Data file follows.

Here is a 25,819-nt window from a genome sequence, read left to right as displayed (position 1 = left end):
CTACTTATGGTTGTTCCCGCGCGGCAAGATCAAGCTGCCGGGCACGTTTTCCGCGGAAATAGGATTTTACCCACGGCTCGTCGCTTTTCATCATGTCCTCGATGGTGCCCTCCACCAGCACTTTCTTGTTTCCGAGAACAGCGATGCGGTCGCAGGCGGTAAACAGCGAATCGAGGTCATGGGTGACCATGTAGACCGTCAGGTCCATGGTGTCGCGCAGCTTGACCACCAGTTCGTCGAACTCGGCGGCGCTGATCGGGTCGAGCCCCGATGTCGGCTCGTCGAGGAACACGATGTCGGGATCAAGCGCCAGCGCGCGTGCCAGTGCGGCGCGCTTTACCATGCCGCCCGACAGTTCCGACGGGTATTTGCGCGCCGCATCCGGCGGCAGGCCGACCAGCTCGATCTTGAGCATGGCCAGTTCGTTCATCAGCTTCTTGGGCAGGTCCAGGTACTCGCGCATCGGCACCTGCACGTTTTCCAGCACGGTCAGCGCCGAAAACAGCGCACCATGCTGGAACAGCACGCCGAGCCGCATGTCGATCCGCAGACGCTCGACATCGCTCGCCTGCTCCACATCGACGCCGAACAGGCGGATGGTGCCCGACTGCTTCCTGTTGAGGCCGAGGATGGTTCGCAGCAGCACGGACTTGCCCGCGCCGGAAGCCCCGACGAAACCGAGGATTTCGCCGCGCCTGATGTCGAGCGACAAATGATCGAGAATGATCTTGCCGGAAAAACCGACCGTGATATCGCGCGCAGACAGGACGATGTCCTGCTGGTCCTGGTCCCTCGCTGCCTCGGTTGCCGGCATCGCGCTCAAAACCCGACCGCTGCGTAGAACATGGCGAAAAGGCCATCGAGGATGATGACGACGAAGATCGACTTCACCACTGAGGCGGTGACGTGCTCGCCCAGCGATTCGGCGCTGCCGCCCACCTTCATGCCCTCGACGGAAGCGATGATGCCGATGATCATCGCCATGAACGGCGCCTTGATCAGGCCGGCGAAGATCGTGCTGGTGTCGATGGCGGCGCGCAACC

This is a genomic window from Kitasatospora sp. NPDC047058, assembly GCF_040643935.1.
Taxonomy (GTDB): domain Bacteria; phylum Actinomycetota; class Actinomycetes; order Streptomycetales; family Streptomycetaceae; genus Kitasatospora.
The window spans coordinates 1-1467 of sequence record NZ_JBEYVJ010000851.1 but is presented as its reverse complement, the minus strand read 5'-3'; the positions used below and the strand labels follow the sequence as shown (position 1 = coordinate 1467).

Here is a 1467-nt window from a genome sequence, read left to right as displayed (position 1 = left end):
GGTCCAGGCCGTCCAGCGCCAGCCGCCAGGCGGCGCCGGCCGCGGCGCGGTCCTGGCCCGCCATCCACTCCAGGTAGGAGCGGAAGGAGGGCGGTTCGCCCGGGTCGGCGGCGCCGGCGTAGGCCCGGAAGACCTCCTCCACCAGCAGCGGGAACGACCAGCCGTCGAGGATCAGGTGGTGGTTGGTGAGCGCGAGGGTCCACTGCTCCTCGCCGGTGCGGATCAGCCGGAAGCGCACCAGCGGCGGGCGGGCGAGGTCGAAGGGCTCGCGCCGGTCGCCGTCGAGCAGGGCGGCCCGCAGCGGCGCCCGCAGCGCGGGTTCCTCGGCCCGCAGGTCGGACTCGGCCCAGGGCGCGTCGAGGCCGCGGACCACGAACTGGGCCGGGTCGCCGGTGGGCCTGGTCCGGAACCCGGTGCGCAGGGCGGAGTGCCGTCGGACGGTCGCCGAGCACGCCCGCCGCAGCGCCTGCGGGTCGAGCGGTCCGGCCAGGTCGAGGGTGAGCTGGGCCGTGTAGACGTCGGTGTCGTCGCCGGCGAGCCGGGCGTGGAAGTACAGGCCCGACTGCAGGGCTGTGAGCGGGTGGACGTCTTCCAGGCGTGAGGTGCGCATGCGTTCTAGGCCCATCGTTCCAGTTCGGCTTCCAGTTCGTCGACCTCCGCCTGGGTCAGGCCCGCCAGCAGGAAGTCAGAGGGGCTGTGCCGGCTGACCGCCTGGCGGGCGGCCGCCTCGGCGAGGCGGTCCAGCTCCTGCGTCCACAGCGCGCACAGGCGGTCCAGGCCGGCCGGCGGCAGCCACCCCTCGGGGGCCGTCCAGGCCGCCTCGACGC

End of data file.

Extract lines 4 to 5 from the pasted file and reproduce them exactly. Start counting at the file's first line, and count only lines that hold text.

Taxonomy (GTDB): domain Bacteria; phylum Actinomycetota; class Actinomycetes; order Streptomycetales; family Streptomycetaceae; genus Kitasatospora.
The window spans coordinates 1-1467 of sequence record NZ_JBEYVJ010000851.1 but is presented as its reverse complement, the minus strand read 5'-3'; the positions used below and the strand labels follow the sequence as shown (position 1 = coordinate 1467).